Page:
That Cyberego was still at number one. Solid fives across the board, twenty-nine reviews. And it was crap. Seven thousand words about a dead man talking to himself in a dark cupboard. Seven thousand words! And that was only part one!
Only one thing to do. Sabotage. So on logs AelvenDude thirteen times using all his thirteen user names. And savages Cyberego’s seminal piece. Ones across the board. This is crap. This gives crap a bad name. If I were a lawyer I’d advise crap to sue!
The dead man in a dark cupboard tumbles down the charts. Then hits back. AelvenDude’s elven angst gets a dozen savage reviews. Call that angst? Your protagonist is not even dead! And everyone knows robots can’t kill. Haven’t you heard of Newton’s Third Law of Robotics!
AelvenDude is incandescent. Of course he knew about Newton’s laws. Even the one with the apples. That was the whole point of the story! The elf’s life sucked so much even a robot tried to kill him!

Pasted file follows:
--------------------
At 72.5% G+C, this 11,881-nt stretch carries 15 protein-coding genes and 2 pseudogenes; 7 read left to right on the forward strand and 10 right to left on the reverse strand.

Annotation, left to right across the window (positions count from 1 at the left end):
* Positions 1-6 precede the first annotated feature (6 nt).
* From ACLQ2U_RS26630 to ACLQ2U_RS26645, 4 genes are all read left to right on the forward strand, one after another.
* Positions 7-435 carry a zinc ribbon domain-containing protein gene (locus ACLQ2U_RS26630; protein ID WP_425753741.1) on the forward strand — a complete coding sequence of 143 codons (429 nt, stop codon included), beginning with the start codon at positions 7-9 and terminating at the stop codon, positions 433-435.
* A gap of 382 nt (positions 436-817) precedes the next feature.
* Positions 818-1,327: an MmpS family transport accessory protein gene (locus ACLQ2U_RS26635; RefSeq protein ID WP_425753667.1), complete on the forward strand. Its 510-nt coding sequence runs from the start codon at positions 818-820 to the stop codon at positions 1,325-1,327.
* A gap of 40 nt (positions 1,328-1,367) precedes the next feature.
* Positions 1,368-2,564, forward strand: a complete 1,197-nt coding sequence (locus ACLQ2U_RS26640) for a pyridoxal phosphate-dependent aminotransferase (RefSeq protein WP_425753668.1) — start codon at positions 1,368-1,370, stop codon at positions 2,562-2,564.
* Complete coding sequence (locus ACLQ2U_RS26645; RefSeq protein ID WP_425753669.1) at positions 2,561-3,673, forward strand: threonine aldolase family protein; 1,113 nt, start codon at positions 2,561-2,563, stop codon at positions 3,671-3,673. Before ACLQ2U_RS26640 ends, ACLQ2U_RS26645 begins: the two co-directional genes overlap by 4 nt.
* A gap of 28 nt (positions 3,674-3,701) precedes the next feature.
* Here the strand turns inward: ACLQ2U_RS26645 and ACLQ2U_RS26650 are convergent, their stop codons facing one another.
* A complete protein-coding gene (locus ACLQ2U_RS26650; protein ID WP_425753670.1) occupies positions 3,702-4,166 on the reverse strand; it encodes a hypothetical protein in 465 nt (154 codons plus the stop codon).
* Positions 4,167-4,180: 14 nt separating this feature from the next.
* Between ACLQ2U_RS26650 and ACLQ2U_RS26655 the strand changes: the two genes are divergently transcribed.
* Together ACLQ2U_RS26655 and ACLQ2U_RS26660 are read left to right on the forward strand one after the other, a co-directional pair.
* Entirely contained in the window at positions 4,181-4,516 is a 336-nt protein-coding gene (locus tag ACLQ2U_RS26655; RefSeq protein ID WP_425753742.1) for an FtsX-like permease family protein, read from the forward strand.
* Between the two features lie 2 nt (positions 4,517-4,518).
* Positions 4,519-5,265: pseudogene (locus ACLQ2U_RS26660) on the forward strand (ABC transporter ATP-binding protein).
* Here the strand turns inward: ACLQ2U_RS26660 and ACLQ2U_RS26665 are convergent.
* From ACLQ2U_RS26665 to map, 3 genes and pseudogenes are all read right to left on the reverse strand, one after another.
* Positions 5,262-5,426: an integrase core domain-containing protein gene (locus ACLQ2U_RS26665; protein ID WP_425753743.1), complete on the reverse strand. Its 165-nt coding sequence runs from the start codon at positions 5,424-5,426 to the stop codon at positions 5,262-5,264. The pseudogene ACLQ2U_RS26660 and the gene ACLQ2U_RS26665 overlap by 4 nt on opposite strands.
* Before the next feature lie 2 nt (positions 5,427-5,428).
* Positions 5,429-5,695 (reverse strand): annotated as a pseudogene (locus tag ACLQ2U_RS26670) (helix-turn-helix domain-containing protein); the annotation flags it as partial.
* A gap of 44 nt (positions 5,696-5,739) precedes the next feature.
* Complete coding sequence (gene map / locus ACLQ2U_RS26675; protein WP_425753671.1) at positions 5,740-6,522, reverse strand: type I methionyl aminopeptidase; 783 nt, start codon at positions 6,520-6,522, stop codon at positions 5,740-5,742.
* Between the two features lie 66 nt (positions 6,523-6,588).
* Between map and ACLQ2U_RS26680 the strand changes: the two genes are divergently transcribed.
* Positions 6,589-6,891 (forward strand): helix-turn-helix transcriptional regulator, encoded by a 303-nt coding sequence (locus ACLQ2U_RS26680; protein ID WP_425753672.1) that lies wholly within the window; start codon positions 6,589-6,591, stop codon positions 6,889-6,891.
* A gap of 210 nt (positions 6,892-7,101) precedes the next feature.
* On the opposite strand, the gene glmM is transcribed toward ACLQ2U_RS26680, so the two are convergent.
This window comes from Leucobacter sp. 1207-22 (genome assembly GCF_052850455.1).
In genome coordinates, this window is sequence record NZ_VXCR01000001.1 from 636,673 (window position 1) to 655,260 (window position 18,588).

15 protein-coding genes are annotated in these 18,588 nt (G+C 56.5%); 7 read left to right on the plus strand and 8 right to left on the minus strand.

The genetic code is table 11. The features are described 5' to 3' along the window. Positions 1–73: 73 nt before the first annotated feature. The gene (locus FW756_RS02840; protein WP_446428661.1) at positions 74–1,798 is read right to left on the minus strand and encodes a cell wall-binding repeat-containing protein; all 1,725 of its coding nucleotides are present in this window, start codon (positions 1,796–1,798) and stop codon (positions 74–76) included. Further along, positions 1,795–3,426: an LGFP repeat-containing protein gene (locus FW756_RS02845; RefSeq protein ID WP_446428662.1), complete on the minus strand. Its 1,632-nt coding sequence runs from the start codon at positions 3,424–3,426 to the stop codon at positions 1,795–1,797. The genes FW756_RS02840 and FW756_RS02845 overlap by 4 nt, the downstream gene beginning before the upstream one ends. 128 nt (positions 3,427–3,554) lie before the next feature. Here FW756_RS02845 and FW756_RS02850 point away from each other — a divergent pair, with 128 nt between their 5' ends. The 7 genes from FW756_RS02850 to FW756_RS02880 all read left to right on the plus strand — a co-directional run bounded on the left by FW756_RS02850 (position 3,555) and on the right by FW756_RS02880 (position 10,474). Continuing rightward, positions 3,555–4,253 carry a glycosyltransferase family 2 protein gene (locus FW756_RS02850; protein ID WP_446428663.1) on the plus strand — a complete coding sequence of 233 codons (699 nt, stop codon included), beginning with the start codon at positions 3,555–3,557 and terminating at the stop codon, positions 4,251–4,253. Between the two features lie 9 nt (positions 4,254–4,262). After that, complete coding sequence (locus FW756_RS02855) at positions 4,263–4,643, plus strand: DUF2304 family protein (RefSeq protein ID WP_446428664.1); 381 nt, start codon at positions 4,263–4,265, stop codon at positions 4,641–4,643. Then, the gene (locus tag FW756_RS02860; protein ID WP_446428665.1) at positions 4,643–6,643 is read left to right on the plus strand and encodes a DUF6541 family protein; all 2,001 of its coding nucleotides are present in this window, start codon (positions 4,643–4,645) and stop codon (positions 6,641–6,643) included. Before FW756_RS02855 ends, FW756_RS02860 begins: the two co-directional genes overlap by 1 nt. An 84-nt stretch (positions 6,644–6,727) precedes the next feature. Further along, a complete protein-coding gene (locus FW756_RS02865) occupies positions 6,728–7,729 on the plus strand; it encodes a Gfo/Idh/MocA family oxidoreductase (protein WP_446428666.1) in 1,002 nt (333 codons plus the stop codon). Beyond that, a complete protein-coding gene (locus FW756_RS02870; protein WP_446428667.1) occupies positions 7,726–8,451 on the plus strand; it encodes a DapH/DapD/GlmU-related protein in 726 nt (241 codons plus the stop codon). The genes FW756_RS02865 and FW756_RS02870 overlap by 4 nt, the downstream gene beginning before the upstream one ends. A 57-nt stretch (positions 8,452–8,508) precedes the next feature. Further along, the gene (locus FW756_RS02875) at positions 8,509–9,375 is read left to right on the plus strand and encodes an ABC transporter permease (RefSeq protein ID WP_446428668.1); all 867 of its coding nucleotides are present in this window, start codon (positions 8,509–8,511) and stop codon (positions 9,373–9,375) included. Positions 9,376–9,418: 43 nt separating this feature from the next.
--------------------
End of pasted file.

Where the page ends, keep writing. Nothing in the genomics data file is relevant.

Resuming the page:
Back on line goes AelvenDude, this time logging in as IsaacFrigginNewton and savaging Cyberego’s pathetic tome. I am SO glad I’m dead otherwise I’d have to write another law banning your crappy crap. You have no world building, no dialogue and no plot. Just crap. Seven thousand words of it!
Cyberego screams down the ether: It’s literature! It’s not supposed to have a plot!
And then all out war – like AelvenDude’s face after a surfeit of chocolate – breaks out. Everyone joins in. Reviews are either all fives or all ones. The only winner is Nasty McNasty’s military SF classic, Die, You Purple Reptily Things, Die! a graphic blood-spattered two and a half thousand words where everyone gets killed, including the narrator – unexpectedly cut off mid-sentence by a booby-trapped semi-colon.
(On re-reading the above, I think I may have slightly exaggerated the great DROWW slushpile smackdown. But then this is humour. And in a more interesting parallel world it would have happened.)
Chris Dolley is an English author living in France with a frightening number of animals. His novel – Resonance (Baen) – can be downloaded for free here. More information about his other work can be found on his BVC bookshelf .
Available now from Book View Press: Magical Crimes – a fun CSI with Magic and … ‘a little something else’ story.